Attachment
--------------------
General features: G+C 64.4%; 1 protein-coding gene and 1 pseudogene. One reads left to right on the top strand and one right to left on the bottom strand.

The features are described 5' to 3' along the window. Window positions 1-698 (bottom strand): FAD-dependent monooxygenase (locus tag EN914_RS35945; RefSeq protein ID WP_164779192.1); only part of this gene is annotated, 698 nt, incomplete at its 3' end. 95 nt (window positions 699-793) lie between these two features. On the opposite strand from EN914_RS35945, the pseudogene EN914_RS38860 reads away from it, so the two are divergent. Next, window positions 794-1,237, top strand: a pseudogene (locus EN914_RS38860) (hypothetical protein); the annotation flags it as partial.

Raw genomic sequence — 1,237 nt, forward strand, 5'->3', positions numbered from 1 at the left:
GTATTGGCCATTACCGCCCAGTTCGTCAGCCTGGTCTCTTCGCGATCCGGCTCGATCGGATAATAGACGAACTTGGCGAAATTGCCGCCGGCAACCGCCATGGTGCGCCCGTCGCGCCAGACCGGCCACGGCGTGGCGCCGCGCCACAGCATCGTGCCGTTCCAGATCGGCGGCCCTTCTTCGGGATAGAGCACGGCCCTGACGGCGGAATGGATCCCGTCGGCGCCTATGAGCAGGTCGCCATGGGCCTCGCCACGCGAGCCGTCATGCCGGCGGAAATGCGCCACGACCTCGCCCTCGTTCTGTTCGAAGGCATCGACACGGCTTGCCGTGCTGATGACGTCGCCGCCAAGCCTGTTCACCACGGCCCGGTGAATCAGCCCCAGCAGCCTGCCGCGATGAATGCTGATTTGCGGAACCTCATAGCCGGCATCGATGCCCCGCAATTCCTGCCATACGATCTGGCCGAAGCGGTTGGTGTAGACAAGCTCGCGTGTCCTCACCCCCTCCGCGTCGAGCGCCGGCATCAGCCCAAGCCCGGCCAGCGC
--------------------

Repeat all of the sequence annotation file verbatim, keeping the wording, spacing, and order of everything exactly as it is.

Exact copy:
General features: G+C 64.4%; 1 protein-coding gene and 1 pseudogene. One reads left to right on the top strand and one right to left on the bottom strand.

The features are described 5' to 3' along the window. Window positions 1-698 (bottom strand): FAD-dependent monooxygenase (locus tag EN914_RS35945; RefSeq protein ID WP_164779192.1); only part of this gene is annotated, 698 nt, incomplete at its 3' end. 95 nt (window positions 699-793) lie between these two features. On the opposite strand from EN914_RS35945, the pseudogene EN914_RS38860 reads away from it, so the two are divergent. Next, window positions 794-1,237, top strand: a pseudogene (locus EN914_RS38860) (hypothetical protein); the annotation flags it as partial.

Raw genomic sequence — 1,237 nt, forward strand, 5'->3', positions numbered from 1 at the left:
GTATTGGCCATTACCGCCCAGTTCGTCAGCCTGGTCTCTTCGCGATCCGGCTCGATCGGATAATAGACGAACTTGGCGAAATTGCCGCCGGCAACCGCCATGGTGCGCCCGTCGCGCCAGACCGGCCACGGCGTGGCGCCGCGCCACAGCATCGTGCCGTTCCAGATCGGCGGCCCTTCTTCGGGATAGAGCACGGCCCTGACGGCGGAATGGATCCCGTCGGCGCCTATGAGCAGGTCGCCATGGGCCTCGCCACGCGAGCCGTCATGCCGGCGGAAATGCGCCACGACCTCGCCCTCGTTCTGTTCGAAGGCATCGACACGGCTTGCCGTGCTGATGACGTCGCCGCCAAGCCTGTTCACCACGGCCCGGTGAATCAGCCCCAGCAGCCTGCCGCGATGAATGCTGATTTGCGGAACCTCATAGCCGGCATCGATGCCCCGCAATTCCTGCCATACGATCTGGCCGAAGCGGTTGGTGTAGACAAGCTCGCGTGTCCTCACCCCCTCCGCGTCGAGCGCCGGCATCAGCCCAAGCCCGGCCAGCGC